e2c wrote:Now, i have *no* problem taking Meinl, LP, Toca and the other big companies to the mat for selling overpriced, phony instruments - because they *do* know better.
Thinking about this some more, it seems that one can find the same phenomenon in just about any area of interest and product. Whether I'm into piano, guitar (name your instrument here), or sports (surfing, skiing, etc.), jewellery, clothing, camera equipment, hi-fi gear, fine arts, or whatever, there almost always are the genuine/high-quality/traditional versions, and the second- and third-tier knock-offs and copies at a lower price, as well as an outrageous price.
I guess that's fair enough--not everyone wants to buy a $600 djembe from Guinea when they start out, just as not everyone wants to buy a Steinway or Bösendorfer when they start out on the piano. And, let's face it, this is a good thing for the djembe in some ways: without the lower-priced alternatives, there would be far fewer people getting into drumming, and a lot of talent would be lost. Those people who fall in love with the djembe and discover their passion inevitably end up with a genuine traditional drum anyway.
What is sad though is the misinformation that often goes along with it all, such as the djembe having originated from Benin. Couple the misinformation with poor sound and excessive price, and the seller indeed deserves being held to account by people who know better. That's just ordinary market forces at work--the seller is at liberty to make claims about their product, just as I'm at liberty to say that I believe those claims to be vacuous.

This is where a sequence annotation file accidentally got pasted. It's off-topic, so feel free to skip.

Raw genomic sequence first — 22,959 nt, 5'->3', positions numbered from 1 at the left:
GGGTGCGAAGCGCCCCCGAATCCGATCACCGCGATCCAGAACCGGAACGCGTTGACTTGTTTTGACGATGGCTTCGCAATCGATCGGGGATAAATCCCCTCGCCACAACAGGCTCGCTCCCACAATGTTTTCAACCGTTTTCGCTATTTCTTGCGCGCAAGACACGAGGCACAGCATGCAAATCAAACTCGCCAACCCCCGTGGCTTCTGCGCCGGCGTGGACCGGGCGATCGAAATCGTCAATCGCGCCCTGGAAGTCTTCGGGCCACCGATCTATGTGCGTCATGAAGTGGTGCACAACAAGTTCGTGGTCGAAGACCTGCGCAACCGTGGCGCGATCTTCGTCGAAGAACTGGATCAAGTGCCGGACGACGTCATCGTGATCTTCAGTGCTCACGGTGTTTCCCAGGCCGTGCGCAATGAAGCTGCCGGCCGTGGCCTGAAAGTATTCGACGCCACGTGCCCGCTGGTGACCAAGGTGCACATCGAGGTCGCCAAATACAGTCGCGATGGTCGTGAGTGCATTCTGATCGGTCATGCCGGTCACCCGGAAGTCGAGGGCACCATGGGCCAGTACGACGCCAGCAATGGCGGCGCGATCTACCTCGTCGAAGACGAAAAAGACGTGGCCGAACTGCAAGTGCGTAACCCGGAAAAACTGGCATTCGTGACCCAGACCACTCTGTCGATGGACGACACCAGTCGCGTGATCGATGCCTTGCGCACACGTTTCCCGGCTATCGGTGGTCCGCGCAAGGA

Not surprisingly, caveat emptor
applies to djembes as much as everything else. Pretty much by definition, people who buy a poor-quality overpriced drum haven't done their research, otherwise they wouldn't be buying it. And the manufacturers who sell these drum have found a market niche, specialising in buyers who don't do their research. In a sense, that's a perfect arrangement: buyer and seller both get what they want.
Meanwhile, I'll continue to point out to people who will listen that an LP djembe sounds poor, Comfort Curve II rim notwithstanding
And no, none of this will stop me from posting more pictures of unusual djembes here as I find them...